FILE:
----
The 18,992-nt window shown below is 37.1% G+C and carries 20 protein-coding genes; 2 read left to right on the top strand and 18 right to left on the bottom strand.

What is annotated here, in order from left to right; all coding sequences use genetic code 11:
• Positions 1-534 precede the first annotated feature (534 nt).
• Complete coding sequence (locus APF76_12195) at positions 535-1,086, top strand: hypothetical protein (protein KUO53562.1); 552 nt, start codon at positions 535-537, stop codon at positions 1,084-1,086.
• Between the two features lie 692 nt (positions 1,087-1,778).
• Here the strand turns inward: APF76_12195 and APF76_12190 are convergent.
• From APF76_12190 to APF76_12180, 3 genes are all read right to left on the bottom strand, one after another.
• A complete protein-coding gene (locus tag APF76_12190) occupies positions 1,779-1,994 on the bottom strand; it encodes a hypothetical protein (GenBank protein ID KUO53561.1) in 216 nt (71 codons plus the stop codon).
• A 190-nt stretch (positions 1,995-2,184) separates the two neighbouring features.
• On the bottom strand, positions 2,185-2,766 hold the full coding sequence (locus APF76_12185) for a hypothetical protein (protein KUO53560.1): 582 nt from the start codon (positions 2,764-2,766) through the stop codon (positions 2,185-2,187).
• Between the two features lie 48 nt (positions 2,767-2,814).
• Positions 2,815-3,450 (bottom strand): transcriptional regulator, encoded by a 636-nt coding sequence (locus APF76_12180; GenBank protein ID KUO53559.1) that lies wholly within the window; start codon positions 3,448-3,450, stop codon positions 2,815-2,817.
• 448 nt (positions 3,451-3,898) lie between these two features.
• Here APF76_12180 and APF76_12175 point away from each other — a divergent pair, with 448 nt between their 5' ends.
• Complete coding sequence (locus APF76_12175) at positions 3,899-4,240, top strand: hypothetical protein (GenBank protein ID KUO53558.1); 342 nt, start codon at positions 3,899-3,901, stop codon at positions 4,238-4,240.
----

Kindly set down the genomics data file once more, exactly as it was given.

The 18,992-nt window shown below is 37.1% G+C and carries 20 protein-coding genes; 2 read left to right on the top strand and 18 right to left on the bottom strand.

What is annotated here, in order from left to right; all coding sequences use genetic code 11:
• Positions 1-534 precede the first annotated feature (534 nt).
• Complete coding sequence (locus APF76_12195) at positions 535-1,086, top strand: hypothetical protein (protein KUO53562.1); 552 nt, start codon at positions 535-537, stop codon at positions 1,084-1,086.
• Between the two features lie 692 nt (positions 1,087-1,778).
• Here the strand turns inward: APF76_12195 and APF76_12190 are convergent.
• From APF76_12190 to APF76_12180, 3 genes are all read right to left on the bottom strand, one after another.
• A complete protein-coding gene (locus tag APF76_12190) occupies positions 1,779-1,994 on the bottom strand; it encodes a hypothetical protein (GenBank protein ID KUO53561.1) in 216 nt (71 codons plus the stop codon).
• A 190-nt stretch (positions 1,995-2,184) separates the two neighbouring features.
• On the bottom strand, positions 2,185-2,766 hold the full coding sequence (locus APF76_12185) for a hypothetical protein (protein KUO53560.1): 582 nt from the start codon (positions 2,764-2,766) through the stop codon (positions 2,185-2,187).
• Between the two features lie 48 nt (positions 2,767-2,814).
• Positions 2,815-3,450 (bottom strand): transcriptional regulator, encoded by a 636-nt coding sequence (locus APF76_12180; GenBank protein ID KUO53559.1) that lies wholly within the window; start codon positions 3,448-3,450, stop codon positions 2,815-2,817.
• 448 nt (positions 3,451-3,898) lie between these two features.
• Here APF76_12180 and APF76_12175 point away from each other — a divergent pair, with 448 nt between their 5' ends.
• Complete coding sequence (locus APF76_12175) at positions 3,899-4,240, top strand: hypothetical protein (GenBank protein ID KUO53558.1); 342 nt, start codon at positions 3,899-3,901, stop codon at positions 4,238-4,240.